Tour #3, "Subways and Bunkers in the Cold War," begins in a building that also serves as the entrance to the Dokumentartheater (which performs underground).
The underground tour starts with an orientation in a bunker from the Cold War era.
A map shows the border that separated the German Federal Republic (BRD) from the German Democratic Republic (DDR) until the fall of the Berlin Wall on November 9, 1989.
A sign from the Cold War era warns underground workers or travelers in West Berlin that the border with East Berlin is only 80 meters away.
During the DDR Zeit, barriers and booby-traps kept East Berliners from escaping through the sewers. (In some cases, electrocution devices were used to foil escapees.)
Interesting side note for infrastructure fans: The separate electricity, power, and communications systems of East and West Berlin weren't fully integrated until 1998, nine years after the border was reopened and eight years after reunification.
In the early 1950s, U.S. and British intelligence services built an espionage tunnel that led from a basement in the American Sector to an underground cable hub in East Berlin.
CIA spies eavesdropped on about half a million calls over a period of 11 months and 11 days. (See Wikipedia's Operation Gold article for details.)
During the Cold War, the bunker used for Berliner Unterwelten tour #3 was a civil-defense shelter. The suits above were intended to protect against fallout from nuclear bombs.
Beyond the fallout shelter, a tunnel leads to Berlin's oldest and deepest U-Bahn station. (See photo on page 1 of this article). Through the emergency exit or Notausgang, you can catch a glimpse of subway trains parked in an underground rail yard.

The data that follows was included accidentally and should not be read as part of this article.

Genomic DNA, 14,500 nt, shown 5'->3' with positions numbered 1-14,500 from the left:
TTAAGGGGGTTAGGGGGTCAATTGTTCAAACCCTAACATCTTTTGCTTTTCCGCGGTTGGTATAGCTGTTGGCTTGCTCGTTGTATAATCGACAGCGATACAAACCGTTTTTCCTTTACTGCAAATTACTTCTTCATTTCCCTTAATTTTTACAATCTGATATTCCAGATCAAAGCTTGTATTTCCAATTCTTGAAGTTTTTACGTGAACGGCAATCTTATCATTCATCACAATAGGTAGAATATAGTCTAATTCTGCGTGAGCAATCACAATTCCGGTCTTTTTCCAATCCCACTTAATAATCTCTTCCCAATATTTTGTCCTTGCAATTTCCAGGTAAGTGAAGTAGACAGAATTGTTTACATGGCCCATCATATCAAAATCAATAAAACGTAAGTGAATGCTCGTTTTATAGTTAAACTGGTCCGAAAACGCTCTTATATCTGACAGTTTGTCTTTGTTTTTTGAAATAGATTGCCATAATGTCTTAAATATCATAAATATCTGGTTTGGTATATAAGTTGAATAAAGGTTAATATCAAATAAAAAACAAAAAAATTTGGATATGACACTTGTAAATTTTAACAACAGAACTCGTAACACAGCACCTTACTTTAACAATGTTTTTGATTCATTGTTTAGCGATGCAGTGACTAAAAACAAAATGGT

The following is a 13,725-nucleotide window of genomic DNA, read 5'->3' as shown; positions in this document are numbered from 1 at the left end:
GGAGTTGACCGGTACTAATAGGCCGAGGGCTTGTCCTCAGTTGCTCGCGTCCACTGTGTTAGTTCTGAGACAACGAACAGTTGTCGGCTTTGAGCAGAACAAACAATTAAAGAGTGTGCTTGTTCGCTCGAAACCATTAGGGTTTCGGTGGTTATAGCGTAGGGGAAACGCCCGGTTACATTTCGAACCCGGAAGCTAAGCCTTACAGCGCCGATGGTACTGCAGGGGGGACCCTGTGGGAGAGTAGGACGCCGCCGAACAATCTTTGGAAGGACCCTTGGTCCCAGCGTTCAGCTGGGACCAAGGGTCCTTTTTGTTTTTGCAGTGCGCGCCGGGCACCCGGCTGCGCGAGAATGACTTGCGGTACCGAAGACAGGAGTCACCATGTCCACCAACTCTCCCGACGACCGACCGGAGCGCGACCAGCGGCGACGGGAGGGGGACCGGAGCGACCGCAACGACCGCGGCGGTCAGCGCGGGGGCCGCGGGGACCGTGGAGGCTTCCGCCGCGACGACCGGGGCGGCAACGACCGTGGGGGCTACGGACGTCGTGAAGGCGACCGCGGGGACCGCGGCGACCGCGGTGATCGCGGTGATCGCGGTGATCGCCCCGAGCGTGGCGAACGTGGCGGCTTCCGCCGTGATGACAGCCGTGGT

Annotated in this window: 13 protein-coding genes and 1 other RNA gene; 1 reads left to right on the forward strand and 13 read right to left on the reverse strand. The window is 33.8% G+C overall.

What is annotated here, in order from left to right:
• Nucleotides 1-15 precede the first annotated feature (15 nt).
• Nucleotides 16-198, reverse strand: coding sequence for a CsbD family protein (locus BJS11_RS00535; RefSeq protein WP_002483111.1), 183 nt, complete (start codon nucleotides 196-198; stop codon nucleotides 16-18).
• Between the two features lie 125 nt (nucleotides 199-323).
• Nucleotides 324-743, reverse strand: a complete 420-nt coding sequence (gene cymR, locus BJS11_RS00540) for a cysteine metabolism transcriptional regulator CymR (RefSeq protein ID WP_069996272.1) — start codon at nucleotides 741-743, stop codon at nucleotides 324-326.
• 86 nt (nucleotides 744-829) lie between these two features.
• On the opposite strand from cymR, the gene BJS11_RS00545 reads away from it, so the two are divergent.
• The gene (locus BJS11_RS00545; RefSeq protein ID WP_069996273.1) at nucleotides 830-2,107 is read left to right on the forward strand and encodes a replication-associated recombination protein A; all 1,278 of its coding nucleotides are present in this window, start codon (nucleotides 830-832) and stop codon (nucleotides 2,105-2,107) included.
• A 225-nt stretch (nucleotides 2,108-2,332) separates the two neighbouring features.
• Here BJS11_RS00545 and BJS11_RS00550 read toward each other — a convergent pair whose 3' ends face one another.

A door leads from the Berliner Unterwelten tunnel to the U-Bahn platforms.
Existing U-Bahn and S-Bahn routes ran through East Berlin during the Cold War, but trains from the West weren't allowed to stop, and the tunnels were patrolled by East German security forces. Tracks also had booby-traps between the rails at various points, so that escapees would trip in the dark and impale themselves on vertical spikes. According to a Berliner Unterwelten guide, the handful of people who succeeded in escaping from the East to the West through U-Bahn or S-Bahn tunnels were transit employees who knew where traps were located.
The Berlin Wall and its "death strip" once stood in this grassy area above the tunnels and bunkers of underground Berlin. Today, the neighborhood is being redeveloped, with many new apartment buildings along the border of the former French and Soviet Sectors.
Back to: Underground Berlin - Introduction
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